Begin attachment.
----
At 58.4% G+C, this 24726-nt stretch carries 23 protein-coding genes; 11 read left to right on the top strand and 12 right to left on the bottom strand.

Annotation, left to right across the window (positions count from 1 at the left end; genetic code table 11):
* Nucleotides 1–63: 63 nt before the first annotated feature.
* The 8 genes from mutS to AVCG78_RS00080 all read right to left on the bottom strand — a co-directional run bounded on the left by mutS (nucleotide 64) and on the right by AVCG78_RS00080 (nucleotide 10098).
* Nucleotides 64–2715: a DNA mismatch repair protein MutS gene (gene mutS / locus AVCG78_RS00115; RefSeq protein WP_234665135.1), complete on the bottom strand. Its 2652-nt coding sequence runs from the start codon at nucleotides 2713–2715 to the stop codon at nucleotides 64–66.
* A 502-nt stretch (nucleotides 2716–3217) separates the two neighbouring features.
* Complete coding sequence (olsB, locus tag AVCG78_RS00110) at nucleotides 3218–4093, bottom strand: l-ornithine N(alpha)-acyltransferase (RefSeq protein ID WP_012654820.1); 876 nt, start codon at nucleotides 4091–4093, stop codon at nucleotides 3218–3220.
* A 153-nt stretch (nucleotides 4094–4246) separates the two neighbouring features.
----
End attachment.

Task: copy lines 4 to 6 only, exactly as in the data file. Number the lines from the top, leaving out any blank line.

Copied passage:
* The 8 genes from mutS to AVCG78_RS00080 all read right to left on the bottom strand — a co-directional run bounded on the left by mutS (nucleotide 64) and on the right by AVCG78_RS00080 (nucleotide 10098).
* Nucleotides 64–2715: a DNA mismatch repair protein MutS gene (gene mutS / locus AVCG78_RS00115; RefSeq protein WP_234665135.1), complete on the bottom strand. Its 2652-nt coding sequence runs from the start codon at nucleotides 2713–2715 to the stop codon at nucleotides 64–66.
* A 502-nt stretch (nucleotides 2716–3217) separates the two neighbouring features.